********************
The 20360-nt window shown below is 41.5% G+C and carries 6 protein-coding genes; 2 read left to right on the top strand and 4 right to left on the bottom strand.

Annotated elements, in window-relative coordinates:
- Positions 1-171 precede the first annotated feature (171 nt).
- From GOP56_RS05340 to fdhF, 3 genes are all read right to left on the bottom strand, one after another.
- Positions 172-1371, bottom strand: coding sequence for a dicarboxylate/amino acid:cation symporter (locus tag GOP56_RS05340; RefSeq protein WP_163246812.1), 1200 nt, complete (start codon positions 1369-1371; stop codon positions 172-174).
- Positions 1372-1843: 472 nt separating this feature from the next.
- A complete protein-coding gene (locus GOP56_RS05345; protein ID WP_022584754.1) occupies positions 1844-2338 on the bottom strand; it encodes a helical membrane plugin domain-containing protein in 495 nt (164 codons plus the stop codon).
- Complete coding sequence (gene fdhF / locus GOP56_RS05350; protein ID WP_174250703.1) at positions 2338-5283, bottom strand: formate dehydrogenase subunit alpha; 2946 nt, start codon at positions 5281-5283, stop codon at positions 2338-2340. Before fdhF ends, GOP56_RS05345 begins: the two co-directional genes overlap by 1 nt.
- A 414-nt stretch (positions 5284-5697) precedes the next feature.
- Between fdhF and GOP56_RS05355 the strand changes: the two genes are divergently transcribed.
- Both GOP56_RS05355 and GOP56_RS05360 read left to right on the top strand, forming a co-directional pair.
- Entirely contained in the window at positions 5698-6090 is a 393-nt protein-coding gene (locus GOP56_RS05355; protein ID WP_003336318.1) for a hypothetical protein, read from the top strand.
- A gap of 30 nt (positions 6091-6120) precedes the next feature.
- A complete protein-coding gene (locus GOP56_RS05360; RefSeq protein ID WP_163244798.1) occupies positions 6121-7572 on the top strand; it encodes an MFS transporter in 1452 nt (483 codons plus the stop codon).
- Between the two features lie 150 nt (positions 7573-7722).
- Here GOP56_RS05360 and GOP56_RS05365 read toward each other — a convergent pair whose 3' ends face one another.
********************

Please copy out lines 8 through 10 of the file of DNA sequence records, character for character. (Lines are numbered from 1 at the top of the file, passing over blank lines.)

- Complete coding sequence (gene fdhF / locus GOP56_RS05350; protein ID WP_174250703.1) at positions 2338-5283, bottom strand: formate dehydrogenase subunit alpha; 2946 nt, start codon at positions 5281-5283, stop codon at positions 2338-2340. Before fdhF ends, GOP56_RS05345 begins: the two co-directional genes overlap by 1 nt.
- A 414-nt stretch (positions 5284-5697) precedes the next feature.
- Between fdhF and GOP56_RS05355 the strand changes: the two genes are divergently transcribed.